Tobacco maker's stock drops after report Biden administration considering nicotine regulation

Posted at 7:57 PM, Apr 19, 2021

Stock prices for cigarette maker Altria Group, formerly known as Philip Morris, dropped Monday after reports the Biden administration is considering reducing the level of nicotine allowed in cigarettes.

The Wall Street Journalreports under consideration right now is a mandate to lower nicotine levels in all cigarettes sold in the U.S. to levels which are no longer addictive.

Altria’s stock dropped 6% Monday, and another 2% in after-hours trading.

Driving this conversation is another cigarette-related decision the administration must make soon.

The FDA must respond by April 29 to a citizens’ petition whether they intend to pursue a policy to ban menthol cigarettes. In 2013, the Public Health Law Centerand others filed a petition calling on the FDA to prohibit menthol in cigarettes.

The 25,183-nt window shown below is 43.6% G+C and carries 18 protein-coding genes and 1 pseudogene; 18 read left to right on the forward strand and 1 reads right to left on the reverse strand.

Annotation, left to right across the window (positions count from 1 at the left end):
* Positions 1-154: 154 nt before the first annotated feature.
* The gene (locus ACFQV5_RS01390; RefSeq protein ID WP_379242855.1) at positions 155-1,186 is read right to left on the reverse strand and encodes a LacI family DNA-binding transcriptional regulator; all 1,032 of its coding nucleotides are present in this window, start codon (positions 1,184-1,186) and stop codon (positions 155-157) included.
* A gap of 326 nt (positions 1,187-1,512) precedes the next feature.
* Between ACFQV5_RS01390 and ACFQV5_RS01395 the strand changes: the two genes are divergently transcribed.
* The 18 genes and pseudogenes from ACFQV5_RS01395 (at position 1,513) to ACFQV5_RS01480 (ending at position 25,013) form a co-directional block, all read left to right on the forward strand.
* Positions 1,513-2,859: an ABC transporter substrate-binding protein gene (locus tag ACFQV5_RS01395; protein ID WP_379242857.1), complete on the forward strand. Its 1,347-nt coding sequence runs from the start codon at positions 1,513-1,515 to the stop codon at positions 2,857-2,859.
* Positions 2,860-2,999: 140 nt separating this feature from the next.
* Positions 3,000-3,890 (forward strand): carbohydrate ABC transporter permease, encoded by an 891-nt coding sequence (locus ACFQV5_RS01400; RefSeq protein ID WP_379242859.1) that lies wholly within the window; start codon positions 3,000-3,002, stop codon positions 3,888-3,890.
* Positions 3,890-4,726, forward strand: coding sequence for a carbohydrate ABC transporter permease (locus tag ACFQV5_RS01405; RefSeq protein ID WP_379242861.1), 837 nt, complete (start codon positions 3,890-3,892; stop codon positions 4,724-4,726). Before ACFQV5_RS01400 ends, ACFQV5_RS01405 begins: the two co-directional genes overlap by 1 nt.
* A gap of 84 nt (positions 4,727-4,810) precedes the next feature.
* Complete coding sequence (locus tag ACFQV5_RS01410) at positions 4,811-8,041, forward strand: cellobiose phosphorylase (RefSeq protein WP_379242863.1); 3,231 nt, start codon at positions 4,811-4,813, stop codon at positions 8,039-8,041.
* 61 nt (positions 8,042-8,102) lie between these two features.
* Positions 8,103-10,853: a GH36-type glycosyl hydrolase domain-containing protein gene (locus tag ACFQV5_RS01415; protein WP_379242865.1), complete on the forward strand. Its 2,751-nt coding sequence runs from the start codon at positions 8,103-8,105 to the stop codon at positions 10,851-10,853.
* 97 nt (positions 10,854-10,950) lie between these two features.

Some research has found that menthol cigarettes, which have a minty flavor and can make smoking less irritating, are more likely to be smoked by young people and may be harder to quit.

“When used in cigarettes, menthol may reduce the irritation and harshness of smoking,” the FDA’s own research says.

The administration is reportedly nowdeciding whether to move forward with the menthol ban or lowering the level of nicotine, or possibly both.

Altria, told CNNthat any action taken by the FDA "must consider the real-world consequences," such as the impact on "hundreds of thousands of jobs from the farm to local stores across the country" and the potential rise of illegal markets. Altria sells Marlboro, Virginia Slims and Parliament cigarettes in the United States.

Both lowering nicotine levels and banning menthol in cigarettes were ideas proposed by Scott Gottlieb, the FDA commissioner under the Trump administration in 2017 as part of a larger tobacco policy. However, the proposals were shelved when he left in 2019.